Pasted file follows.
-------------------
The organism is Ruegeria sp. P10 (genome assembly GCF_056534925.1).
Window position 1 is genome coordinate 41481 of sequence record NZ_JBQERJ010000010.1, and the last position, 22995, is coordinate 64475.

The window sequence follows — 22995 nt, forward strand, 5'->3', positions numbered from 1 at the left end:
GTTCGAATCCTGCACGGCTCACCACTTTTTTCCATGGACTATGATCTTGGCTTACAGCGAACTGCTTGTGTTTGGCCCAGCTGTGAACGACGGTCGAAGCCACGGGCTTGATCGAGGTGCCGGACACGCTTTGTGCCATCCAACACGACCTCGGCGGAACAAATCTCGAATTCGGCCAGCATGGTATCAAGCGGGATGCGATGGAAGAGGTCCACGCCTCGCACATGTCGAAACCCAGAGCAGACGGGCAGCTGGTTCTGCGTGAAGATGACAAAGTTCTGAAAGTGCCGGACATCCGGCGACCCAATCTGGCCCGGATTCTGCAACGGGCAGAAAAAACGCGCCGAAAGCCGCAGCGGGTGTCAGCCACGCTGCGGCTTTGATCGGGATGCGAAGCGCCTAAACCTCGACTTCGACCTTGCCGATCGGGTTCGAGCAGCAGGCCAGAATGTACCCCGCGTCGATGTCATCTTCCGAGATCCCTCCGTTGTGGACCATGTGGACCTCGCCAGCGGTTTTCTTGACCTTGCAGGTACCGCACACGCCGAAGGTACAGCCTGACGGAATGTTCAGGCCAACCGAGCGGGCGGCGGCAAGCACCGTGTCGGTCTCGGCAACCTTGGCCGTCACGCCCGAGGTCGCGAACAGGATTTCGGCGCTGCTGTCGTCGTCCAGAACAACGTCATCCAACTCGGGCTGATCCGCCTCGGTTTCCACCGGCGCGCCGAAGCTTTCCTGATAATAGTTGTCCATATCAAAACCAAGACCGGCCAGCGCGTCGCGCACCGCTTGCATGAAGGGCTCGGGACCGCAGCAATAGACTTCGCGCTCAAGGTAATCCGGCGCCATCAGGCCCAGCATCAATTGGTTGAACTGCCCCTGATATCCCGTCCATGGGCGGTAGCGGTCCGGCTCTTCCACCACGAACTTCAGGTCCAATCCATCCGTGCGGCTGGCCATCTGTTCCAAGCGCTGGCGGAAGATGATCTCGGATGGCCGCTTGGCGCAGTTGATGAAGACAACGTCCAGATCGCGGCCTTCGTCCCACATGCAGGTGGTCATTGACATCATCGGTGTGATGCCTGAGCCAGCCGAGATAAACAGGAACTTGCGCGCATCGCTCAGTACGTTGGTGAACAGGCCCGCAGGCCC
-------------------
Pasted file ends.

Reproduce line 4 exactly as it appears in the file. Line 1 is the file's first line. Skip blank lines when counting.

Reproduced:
GTTCGAATCCTGCACGGCTCACCACTTTTTTCCATGGACTATGATCTTGGCTTACAGCGAACTGCTTGTGTTTGGCCCAGCTGTGAACGACGGTCGAAGCCACGGGCTTGATCGAGGTGCCGGACACGCTTTGTGCCATCCAACACGACCTCGGCGGAACAAATCTCGAATTCGGCCAGCATGGTATCAAGCGGGATGCGATGGAAGAGGTCCACGCCTCGCACATGTCGAAACCCAGAGCAGACGGGCAGCTGGTTCTGCGTGAAGATGACAAAGTTCTGAAAGTGCCGGACATCCGGCGACCCAATCTGGCCCGGATTCTGCAACGGGCAGAAAAAACGCGCCGAAAGCCGCAGCGGGTGTCAGCCACGCTGCGGCTTTGATCGGGATGCGAAGCGCCTAAACCTCGACTTCGACCTTGCCGATCGGGTTCGAGCAGCAGGCCAGAATGTACCCCGCGTCGATGTCATCTTCCGAGATCCCTCCGTTGTGGACCATGTGGACCTCGCCAGCGGTTTTCTTGACCTTGCAGGTACCGCACACGCCGAAGGTACAGCCTGACGGAATGTTCAGGCCAACCGAGCGGGCGGCGGCAAGCACCGTGTCGGTCTCGGCAACCTTGGCCGTCACGCCCGAGGTCGCGAACAGGATTTCGGCGCTGCTGTCGTCGTCCAGAACAACGTCATCCAACTCGGGCTGATCCGCCTCGGTTTCCACCGGCGCGCCGAAGCTTTCCTGATAATAGTTGTCCATATCAAAACCAAGACCGGCCAGCGCGTCGCGCACCGCTTGCATGAAGGGCTCGGGACCGCAGCAATAGACTTCGCGCTCAAGGTAATCCGGCGCCATCAGGCCCAGCATCAATTGGTTGAACTGCCCCTGATATCCCGTCCATGGGCGGTAGCGGTCCGGCTCTTCCACCACGAACTTCAGGTCCAATCCATCCGTGCGGCTGGCCATCTGTTCCAAGCGCTGGCGGAAGATGATCTCGGATGGCCGCTTGGCGCAGTTGATGAAGACAACGTCCAGATCGCGGCCTTCGTCCCACATGCAGGTGGTCATTGACATCATCGGTGTGATGCCTGAGCCAGCCGAGATAAACAGGAACTTGCGCGCATCGCTCAGTACGTTGGTGAACAGGCCCGCAGGCCC